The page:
At a Glance
- Career History: Senate Republican Conference Vice-Chair (since January 2007); Texas Attorney General (1999 to 2002); Justice on the Texas Supreme Court (1990 to 1997)
- Birthday: Feb. 2, 1952
- Hometown: San Antonio, Texas
- Alma Mater: Trinity University (Texas), B.A., 1973; St. Mary's Law School, J.D. 1977; University of Virginia, L.L.M., 1995
- Spouse: Sandy
- Religion: Church of Christ
- Committees: Agriculture, Nutrition and Forestry ; Budget ; Finance ; Judiciary ; Armed Services
- DC Office: 517 Hart Senate Office Building, 202-224-2934
- State/District Office: Houston, 713-572-3337; Harlingen, 956-423-0162; Lubbock, 806-472-7533; San Antonio, 210-224-7485; Austin, 512-469-6034; Tyler, 903-593-0902; Dallas, 972-239-1310
- Web site
Path to Power
Cornyn's father was an Air Force pilot who spent time in a German POW camp after being shot down. When he returned to the U.S., he became an Air Force dentist, and Cornyn moved around a lot as a kid - from El Paso, Texas, to Biloxi, Miss., to Washington, D.C., and finally to Tachikawa, Japan, where he finished high school. He returned to Texas for college, thinking he would become a doctor. But at Trinity, he found that he didn't have a passion for medicine and switched his major to journalism.
Cornyn switched jobs a couple more times out of college, finally deciding to adopt real estate rather than pursue an entry-level journalism job for little pay. When that didn't work out, he went to law school at St. Mary's in Texas. After law school, he met his future wife, Sandy, on a blind date and married her two years later. Working for the San Antonio law firm of Groce, Locke & Hebdon, Cornyn defended a slew of doctors and lawyers in malpractice suits, which shaped his judicial philosophy.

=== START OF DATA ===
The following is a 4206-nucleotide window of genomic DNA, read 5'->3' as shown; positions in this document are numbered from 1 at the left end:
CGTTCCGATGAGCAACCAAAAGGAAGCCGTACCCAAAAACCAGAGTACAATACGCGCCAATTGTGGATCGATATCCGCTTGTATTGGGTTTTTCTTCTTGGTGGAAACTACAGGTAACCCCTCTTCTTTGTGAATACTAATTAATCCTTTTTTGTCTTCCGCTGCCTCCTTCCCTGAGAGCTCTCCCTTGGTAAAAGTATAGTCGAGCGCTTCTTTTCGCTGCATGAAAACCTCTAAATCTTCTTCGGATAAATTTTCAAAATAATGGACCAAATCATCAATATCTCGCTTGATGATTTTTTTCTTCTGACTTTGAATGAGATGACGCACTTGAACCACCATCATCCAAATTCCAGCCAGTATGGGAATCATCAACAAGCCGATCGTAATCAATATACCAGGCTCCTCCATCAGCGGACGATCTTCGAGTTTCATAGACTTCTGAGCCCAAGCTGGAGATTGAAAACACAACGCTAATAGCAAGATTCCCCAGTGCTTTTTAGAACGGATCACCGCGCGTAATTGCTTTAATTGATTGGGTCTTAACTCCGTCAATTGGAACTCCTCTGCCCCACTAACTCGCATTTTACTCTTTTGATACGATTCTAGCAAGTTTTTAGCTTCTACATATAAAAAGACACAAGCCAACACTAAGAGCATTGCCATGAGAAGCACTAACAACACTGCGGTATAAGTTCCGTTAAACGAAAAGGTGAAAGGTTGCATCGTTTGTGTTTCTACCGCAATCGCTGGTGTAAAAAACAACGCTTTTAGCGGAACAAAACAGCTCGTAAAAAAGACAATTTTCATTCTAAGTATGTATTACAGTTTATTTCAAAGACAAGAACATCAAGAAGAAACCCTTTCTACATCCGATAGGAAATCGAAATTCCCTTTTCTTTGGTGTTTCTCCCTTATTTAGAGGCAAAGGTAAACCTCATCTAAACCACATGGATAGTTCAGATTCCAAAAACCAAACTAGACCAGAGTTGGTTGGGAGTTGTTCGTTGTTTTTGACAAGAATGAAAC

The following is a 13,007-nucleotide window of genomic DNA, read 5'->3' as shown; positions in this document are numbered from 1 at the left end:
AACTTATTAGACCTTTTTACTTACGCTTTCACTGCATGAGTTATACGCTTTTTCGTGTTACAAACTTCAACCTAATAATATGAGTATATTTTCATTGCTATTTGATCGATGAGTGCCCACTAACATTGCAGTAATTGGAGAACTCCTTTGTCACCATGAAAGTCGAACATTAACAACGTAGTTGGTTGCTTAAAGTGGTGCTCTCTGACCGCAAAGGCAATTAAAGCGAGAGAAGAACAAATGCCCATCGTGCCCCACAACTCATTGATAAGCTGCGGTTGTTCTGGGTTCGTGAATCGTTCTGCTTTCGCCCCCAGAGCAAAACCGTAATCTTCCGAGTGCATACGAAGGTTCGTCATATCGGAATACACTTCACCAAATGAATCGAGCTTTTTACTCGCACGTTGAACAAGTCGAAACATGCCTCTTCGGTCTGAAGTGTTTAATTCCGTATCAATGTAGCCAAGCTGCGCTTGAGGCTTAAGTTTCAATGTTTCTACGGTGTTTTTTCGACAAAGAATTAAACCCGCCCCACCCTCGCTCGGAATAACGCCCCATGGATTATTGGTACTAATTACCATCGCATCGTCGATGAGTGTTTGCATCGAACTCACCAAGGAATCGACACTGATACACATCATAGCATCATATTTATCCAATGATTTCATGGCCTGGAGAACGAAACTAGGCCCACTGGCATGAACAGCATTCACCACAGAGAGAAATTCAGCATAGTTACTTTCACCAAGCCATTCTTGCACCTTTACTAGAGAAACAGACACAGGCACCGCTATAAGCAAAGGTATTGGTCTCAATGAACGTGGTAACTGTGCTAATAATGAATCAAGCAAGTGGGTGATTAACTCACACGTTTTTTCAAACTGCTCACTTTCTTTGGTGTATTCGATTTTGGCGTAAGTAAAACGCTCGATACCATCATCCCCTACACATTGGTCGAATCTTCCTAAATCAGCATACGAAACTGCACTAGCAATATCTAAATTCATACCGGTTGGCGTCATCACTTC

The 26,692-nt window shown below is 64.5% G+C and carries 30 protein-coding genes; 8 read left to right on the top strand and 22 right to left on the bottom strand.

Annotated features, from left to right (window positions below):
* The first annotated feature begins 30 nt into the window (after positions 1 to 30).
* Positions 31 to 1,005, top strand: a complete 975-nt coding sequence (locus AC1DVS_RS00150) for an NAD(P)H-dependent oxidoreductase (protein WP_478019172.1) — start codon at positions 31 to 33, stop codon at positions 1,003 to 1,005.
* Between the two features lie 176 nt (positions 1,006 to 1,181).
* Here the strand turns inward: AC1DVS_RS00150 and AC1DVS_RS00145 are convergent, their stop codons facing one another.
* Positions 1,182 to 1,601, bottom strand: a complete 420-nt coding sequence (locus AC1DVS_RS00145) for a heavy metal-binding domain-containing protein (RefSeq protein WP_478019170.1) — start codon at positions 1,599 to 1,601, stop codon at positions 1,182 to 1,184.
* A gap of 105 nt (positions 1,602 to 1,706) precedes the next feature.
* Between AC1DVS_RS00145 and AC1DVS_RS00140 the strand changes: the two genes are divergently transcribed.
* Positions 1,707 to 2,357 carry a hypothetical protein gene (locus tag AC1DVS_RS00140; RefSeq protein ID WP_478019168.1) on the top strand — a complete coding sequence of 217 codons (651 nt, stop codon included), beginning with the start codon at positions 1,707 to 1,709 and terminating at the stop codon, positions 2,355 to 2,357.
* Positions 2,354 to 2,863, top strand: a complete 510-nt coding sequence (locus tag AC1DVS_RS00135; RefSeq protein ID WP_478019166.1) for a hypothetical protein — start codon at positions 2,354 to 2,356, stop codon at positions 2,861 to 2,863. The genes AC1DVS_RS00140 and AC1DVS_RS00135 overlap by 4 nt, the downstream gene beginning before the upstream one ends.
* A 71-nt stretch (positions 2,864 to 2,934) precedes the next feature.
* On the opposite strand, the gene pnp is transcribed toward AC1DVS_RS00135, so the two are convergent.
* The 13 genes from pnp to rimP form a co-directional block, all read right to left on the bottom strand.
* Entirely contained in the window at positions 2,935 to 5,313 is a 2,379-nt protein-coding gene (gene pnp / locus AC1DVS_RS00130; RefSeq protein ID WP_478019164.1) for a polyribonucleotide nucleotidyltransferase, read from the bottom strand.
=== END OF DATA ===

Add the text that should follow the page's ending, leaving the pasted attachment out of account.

Cornyn was a strong supporter of his friend President Bush and is a fairly consistent Republican voice, voting with his party 90.8 percent of the time in the 110th Congress. A former justice and Texas attorney general, Cornyn is a member of the Senate Judiciary Committee and its subcommittee on the Constitution and has taken a keen interest in legal and constitutional issues. He was the point person on proposed constitutional amendments to ban flag burning and same-sex marriage, and he has been known to give strong floor speeches attacking Democrats. He has been an advocate for lower taxes, supporting all of President Bush's tax cuts.
Consistently conservative, Cornyn wanted an immigration bill that was harsher on illegal immigrants than the one the George W. Bush proposed. He also broke with Bush by eventually criticizing his attorney general, Alberto Gonzales, for his handling of the 2006 U.S. attorney firings, though he stopped short of calling for subpoenas of White House staff and e-mails. Cornyn, a proponent of a strong national defense, has consistently agreed with President Bush on the Iraq war, advocating for a troop surge in Iraq and opposing a measure to set a timeline for U.S. troop withdrawal. He said Democrats are "advocating a policy of retreat."
Cornyn became close friends with President George W. Bush when he was attorney general of Texas and Bush was governor.
That friendship helped Cornyn get close to a lot of prominent Bush allies, such as Karl Rove, Alberto Gonzales and Harriet Miers. His chief of staff, Beth Jafari, was Rep. Joe Barton's (R-Tex.) legislative director for six years before leaving to join the D.C. law firm of King and Spalding in 2000.